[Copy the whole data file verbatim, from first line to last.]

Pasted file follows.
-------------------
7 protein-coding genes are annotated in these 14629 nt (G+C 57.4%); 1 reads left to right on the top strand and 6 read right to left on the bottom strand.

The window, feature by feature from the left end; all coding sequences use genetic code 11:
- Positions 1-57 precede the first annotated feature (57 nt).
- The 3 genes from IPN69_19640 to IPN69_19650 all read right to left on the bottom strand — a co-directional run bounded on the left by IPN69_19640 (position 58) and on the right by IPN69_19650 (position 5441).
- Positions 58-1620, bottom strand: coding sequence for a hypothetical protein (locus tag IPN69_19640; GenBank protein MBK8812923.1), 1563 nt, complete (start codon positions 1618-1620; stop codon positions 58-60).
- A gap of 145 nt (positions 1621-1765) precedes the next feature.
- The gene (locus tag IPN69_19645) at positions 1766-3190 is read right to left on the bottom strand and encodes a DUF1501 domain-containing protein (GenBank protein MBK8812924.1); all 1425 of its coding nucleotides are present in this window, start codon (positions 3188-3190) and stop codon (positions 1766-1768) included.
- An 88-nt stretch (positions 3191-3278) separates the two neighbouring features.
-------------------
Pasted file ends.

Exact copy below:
7 protein-coding genes are annotated in these 14629 nt (G+C 57.4%); 1 reads left to right on the top strand and 6 read right to left on the bottom strand.

The window, feature by feature from the left end; all coding sequences use genetic code 11:
- Positions 1-57 precede the first annotated feature (57 nt).
- The 3 genes from IPN69_19640 to IPN69_19650 all read right to left on the bottom strand — a co-directional run bounded on the left by IPN69_19640 (position 58) and on the right by IPN69_19650 (position 5441).
- Positions 58-1620, bottom strand: coding sequence for a hypothetical protein (locus tag IPN69_19640; GenBank protein MBK8812923.1), 1563 nt, complete (start codon positions 1618-1620; stop codon positions 58-60).
- A gap of 145 nt (positions 1621-1765) precedes the next feature.
- The gene (locus tag IPN69_19645) at positions 1766-3190 is read right to left on the bottom strand and encodes a DUF1501 domain-containing protein (GenBank protein MBK8812924.1); all 1425 of its coding nucleotides are present in this window, start codon (positions 3188-3190) and stop codon (positions 1766-1768) included.
- An 88-nt stretch (positions 3191-3278) separates the two neighbouring features.